Tony Robbins is an entrepreneur, bestselling author, philanthropist and the nation’s #1 Life and Business Strategist. Author of five internationally bestselling books, including the recent New York Times #1 best-seller UNSHAKEABLE, Mr. Robbins has empowered more than 50 million people from 100 countries through his audio, video and life training programs. He created the #1 personal and professional development program of all time, and more than 4 million people have attended his live seminars.
How to recognize people’s patterns
Make new distinctions about how they perceive the world
The metaprogram-sorting principles I’ve explained so far are important and powerful; however, the crucial thing to remember is that the number of metaprograms you’re aware of is limited only by your sensitivity, awareness and imagination.
One of the keys to success in anything is the ability to make new distinctions. Metaprograms give you the tools to make crucial distinctions in deciding how to deal with people. You are not limited to the metaprograms that I’ve discussed here on this blog. Become a student of possibility. Constantly gauge and calibrate the people around you. Take note of specific patterns they have for perceiving the world and begin to analyze if others have similar patterns. Through this approach, you can develop a whole set of distinctions about people that can empower you in knowing how to communicate effectively with all types of people.
For example, some people sort primarily by feelings and others sort by logical thoughts. Would you try to persuade them in the same way? Of course not. Some people make decisions based only on specific facts and figures. First they have to know if the parts will work – they’ll think about the broader picture later. Others are convinced first by an overall concept or idea. They react to global chunks. They want to see the big picture first. If they like it, then they’ll think about the details.
Some people are turned on by beginnings. They’re most excited when they get a new idea off the ground, and then they soon tend to lose interest in it and go on to something else. Others are fixated on completion. Anything they do they have to see all the way to the end, whether it’s reading a book or doing a task at work.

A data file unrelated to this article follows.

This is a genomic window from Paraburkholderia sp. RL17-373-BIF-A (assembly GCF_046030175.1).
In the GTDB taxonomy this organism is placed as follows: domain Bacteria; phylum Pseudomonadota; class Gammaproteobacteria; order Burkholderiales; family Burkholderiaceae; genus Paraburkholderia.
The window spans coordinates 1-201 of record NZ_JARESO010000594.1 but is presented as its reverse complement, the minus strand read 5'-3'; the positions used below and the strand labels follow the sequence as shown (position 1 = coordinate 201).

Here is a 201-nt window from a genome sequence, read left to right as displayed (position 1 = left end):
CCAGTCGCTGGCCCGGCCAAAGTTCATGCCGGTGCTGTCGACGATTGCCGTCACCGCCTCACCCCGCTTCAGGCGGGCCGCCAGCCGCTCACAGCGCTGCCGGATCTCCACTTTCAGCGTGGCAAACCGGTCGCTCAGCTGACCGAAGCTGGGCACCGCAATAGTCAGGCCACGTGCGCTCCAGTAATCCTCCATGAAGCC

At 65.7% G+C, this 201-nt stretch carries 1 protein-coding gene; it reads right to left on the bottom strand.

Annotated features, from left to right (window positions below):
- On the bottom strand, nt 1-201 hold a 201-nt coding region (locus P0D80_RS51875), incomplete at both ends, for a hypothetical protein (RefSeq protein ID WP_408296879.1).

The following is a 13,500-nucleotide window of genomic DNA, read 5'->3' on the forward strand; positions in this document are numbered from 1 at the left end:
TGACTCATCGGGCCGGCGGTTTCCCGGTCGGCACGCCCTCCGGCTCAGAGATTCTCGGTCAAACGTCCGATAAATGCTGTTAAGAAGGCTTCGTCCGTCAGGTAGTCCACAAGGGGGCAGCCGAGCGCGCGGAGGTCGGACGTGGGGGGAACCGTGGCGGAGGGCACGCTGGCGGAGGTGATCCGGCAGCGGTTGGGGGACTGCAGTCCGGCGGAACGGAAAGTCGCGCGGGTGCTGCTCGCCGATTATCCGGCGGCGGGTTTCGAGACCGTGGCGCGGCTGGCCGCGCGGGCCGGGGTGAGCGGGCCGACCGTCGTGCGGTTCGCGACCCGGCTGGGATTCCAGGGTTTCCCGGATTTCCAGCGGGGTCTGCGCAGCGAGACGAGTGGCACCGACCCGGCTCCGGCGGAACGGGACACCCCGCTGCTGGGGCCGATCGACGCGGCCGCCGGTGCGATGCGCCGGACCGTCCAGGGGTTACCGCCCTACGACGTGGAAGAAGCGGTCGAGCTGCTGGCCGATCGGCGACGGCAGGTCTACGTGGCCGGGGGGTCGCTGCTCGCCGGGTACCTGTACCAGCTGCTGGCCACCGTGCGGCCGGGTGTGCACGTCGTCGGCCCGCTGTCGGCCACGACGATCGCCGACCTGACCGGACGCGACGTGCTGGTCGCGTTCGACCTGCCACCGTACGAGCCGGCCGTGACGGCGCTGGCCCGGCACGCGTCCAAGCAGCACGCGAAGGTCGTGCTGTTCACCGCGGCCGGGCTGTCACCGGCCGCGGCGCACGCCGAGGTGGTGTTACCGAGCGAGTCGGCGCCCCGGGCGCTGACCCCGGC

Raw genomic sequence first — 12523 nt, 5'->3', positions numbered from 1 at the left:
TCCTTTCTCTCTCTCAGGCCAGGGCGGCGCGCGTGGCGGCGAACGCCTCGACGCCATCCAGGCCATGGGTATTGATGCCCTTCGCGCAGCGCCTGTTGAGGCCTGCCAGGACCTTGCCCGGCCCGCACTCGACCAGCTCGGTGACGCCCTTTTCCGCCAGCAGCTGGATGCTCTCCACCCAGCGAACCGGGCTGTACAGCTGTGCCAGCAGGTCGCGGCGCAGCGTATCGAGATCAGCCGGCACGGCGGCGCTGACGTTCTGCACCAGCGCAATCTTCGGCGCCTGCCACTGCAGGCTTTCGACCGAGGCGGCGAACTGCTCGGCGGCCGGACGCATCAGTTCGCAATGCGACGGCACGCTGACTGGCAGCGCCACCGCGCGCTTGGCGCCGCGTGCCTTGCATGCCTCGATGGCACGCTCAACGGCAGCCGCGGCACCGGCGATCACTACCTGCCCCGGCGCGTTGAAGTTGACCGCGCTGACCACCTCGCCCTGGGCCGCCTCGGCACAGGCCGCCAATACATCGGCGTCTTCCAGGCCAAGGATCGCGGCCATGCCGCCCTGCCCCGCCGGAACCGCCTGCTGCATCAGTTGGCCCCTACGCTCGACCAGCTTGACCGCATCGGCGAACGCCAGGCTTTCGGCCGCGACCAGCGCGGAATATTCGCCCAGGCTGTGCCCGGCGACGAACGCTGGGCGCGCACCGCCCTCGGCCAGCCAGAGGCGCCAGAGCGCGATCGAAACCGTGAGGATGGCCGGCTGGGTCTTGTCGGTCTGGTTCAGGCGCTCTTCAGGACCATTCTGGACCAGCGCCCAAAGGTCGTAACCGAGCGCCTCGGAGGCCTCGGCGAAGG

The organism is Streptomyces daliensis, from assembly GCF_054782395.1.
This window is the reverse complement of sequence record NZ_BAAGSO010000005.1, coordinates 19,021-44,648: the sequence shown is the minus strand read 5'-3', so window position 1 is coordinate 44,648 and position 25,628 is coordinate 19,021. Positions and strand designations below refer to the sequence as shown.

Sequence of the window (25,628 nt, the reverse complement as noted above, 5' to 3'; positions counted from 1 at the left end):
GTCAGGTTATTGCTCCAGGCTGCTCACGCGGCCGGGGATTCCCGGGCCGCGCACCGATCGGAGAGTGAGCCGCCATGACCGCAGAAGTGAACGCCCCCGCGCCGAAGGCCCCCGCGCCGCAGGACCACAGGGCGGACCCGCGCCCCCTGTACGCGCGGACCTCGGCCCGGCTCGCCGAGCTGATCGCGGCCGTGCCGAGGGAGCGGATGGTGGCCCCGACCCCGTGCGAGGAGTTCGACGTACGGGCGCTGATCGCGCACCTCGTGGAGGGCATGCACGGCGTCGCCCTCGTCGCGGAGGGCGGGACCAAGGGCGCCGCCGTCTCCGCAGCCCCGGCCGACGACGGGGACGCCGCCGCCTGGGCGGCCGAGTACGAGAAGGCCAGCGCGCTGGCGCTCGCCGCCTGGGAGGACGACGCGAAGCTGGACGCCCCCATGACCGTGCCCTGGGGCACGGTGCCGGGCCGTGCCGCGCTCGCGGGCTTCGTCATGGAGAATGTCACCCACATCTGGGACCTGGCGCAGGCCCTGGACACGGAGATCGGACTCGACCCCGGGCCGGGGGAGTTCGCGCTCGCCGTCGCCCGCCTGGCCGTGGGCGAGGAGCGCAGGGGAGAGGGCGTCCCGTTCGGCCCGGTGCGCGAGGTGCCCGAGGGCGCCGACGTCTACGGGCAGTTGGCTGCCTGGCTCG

Some people sort by food. That’s right, by food. Almost anything they do or consider doing is evaluated in terms of food. Ask them how to get someplace, and they’ll say, “Go down the road until you get to Burger King, make a left, and then continue down until you get to McDonald’s and make a right, and then make a left at Kentucky Fried Chicken until you get down to that chocolate-brown building.”
Ask about a movie they went to, and they immediately begin telling you about how bad the concession stand was. Ask about the wedding, and they’ll tell you about the cake. A person who sorts primarily by people will talk mostly about the people at the wedding or the people in the film. A person who sorts primarily by activities will talk about what actually happened at the wedding, what happened in the film, and so on.
The other thing an undertaking of metaprograms provides is a model for balance. We all follow one strategy or another for using metaprograms. For some metaprograms we may lean slightly more to one side than another. For others we may swing wildly to one strategy instead the other. But there’s nothing carved in stone about any of those strategies. Just as you can make the decision to put yourself in an empowering state, you can choose to adopt metaprograms that help rather than hinder you.